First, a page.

Guitar Secrets

I was recently surfing on YouTube and I spotted a couple of vids that purported to reveal wonderful "secrets" that will suddenly make playing the guitar easier. My curiosity piqued, I did a search for "guitar secrets" and found a treasure trove of hidden knowledge -- it was like I was suddenly invited into a sacred temple where withered old masters would, finally, reveal that silver bullet that would make Saturn align with Venus and elevate my playing to god-like status.

So after digesting as many of these "secrets" as I could I distilled them all down into the one Mother of All Guitar Secrets.

Ready for it?

Here goes:

Practice everything for hours every day for years and years and play as much as you can with other musicians.

Seriously, if you're looking for a silver bullet it's because you want to shortcut a process. But you can't.

Every person I've known that possessed mind-bending abilities on the guitar got there through practicing eight to ten hours every day for years. I know 90% of students are lucky to get in 30 minutes a few times a week and feel frustrated at their lack of progress then go searching for that "secret" that will hand them mastery in a short amount of time with little effort.

Sorry. It's 8 to 10 hours a day for years.

I suggest you take some music theory courses, watch as many video lessons as possible, learn to read music, get a real teacher, etc., and do the hard work, lots of work.

However, there are some generalities that you should pay attention to to make sure that you maximize the time you do spend practicing.

Use good equipment so that you're not fighting an unnecessary battle and get that action as low as possible. Use fresh strings and picks.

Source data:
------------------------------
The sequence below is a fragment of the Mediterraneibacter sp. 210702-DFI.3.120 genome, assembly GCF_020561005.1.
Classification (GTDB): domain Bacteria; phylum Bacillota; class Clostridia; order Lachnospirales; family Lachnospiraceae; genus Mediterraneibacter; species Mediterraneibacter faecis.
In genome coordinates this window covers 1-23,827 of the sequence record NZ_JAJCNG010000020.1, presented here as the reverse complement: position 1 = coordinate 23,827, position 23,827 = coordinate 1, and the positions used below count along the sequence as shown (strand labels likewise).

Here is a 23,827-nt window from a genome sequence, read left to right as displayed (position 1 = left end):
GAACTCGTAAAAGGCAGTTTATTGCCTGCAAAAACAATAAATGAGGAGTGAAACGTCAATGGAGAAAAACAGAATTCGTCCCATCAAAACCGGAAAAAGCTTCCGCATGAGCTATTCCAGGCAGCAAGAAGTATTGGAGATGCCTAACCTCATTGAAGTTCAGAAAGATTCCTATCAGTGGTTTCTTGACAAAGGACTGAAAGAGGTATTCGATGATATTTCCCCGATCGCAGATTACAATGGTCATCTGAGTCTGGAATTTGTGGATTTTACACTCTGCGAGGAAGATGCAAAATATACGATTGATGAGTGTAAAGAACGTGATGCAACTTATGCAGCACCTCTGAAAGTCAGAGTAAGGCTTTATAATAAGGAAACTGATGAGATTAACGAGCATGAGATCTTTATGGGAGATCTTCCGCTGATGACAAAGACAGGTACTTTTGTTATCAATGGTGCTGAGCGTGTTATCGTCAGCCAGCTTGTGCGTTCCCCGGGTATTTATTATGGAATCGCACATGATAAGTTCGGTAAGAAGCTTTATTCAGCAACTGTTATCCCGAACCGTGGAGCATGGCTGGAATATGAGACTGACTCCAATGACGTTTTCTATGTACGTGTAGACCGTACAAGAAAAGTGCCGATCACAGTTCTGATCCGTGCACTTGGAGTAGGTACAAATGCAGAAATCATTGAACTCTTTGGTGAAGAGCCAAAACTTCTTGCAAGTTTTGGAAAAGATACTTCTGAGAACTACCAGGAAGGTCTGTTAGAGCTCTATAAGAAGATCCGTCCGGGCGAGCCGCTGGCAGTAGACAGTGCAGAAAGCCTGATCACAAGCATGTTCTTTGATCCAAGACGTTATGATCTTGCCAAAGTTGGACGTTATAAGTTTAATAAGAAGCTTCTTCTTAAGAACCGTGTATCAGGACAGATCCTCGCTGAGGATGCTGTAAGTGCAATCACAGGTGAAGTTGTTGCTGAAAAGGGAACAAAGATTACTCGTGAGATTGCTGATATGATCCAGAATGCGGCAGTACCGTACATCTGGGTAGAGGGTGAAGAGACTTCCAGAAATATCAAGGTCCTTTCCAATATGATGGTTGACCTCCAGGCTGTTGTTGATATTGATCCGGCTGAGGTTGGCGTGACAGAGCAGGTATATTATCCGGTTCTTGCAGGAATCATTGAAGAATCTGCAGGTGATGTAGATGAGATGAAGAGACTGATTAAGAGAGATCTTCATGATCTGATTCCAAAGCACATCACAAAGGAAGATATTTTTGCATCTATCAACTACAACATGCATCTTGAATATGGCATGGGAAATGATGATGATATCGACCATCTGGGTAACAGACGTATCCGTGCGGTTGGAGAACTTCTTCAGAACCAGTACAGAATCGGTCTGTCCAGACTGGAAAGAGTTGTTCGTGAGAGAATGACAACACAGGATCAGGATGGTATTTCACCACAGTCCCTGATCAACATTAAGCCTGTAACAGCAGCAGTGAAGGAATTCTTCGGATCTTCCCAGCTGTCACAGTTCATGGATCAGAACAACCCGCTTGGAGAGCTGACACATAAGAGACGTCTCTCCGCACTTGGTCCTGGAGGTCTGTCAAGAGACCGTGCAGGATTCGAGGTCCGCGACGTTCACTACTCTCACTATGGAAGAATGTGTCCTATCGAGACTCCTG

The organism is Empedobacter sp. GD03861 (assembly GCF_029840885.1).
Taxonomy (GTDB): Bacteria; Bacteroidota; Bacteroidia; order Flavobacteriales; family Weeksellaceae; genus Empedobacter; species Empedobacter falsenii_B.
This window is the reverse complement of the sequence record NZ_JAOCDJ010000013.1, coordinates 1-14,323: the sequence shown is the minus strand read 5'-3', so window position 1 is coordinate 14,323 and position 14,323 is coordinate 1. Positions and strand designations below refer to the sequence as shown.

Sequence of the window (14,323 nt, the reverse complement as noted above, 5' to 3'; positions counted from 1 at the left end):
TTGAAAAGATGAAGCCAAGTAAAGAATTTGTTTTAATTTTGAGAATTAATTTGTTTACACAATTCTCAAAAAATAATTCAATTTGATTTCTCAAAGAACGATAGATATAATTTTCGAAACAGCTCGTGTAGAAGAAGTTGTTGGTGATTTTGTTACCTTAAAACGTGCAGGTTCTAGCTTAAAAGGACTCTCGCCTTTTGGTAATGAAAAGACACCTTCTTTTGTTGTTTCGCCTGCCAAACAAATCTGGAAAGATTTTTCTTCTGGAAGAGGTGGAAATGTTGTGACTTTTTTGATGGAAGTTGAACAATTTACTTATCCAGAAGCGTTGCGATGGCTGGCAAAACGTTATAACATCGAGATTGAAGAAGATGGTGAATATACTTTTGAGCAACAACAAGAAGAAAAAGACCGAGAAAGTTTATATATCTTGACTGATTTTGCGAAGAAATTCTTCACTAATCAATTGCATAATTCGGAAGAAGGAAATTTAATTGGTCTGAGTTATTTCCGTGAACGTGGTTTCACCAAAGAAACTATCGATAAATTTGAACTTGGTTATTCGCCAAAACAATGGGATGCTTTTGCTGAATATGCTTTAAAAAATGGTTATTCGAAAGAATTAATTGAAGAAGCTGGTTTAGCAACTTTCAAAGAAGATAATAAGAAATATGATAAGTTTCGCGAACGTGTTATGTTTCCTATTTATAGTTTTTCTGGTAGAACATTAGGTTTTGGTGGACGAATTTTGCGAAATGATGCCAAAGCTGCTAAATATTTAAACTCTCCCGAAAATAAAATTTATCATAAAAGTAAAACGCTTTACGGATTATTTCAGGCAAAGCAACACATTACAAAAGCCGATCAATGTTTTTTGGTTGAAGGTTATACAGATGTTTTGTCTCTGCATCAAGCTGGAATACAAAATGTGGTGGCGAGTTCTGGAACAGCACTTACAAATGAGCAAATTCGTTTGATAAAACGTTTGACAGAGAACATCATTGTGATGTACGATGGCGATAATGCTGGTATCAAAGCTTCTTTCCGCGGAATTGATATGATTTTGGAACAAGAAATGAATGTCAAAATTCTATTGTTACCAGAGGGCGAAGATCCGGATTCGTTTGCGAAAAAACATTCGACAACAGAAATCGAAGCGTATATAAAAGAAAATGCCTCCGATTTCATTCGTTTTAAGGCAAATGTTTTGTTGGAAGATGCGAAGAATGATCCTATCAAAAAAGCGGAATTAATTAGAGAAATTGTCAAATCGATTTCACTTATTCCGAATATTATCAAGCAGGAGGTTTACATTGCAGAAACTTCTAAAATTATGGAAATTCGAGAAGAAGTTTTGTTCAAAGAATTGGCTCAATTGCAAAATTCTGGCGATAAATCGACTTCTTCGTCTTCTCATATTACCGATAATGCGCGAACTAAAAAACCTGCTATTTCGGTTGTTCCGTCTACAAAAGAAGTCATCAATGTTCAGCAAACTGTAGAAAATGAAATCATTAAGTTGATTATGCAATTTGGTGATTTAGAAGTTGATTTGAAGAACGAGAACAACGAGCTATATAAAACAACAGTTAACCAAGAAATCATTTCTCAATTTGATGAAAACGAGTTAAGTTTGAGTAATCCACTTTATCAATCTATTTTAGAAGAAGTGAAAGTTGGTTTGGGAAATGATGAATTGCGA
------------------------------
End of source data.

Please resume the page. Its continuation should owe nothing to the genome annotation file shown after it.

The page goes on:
Learn theory so that what you learn is transposable rather than a bunch of "orphaned licks" to borrow a great line from my friend Chris.

Keep your fretting thumb behind the neck. Nearly every guitarist that I know with scary technical ability keeps his or her thumb truly behind the neck 90% of the time.

Turn up the amp and use less physical force to play. Drummers spend a lot of time learning how to 'go with the flow' on their drum fills and guitarists should also 'go with the flow' when it comes to alternate picking. Don't fight the guitar. Flow.

Always learn something new every day. I had a student one time that was stuck for months on the G major scale so I had to banish that thing: I told him to play it for me, one more time, then never play it again. Keep moving.

Learn a bunch of songs and classic licks and, then, once those are in hand use them for inspiration to write at least one more original song based on that classic lick or progression.

Play with others if you can. Play along to music if you can.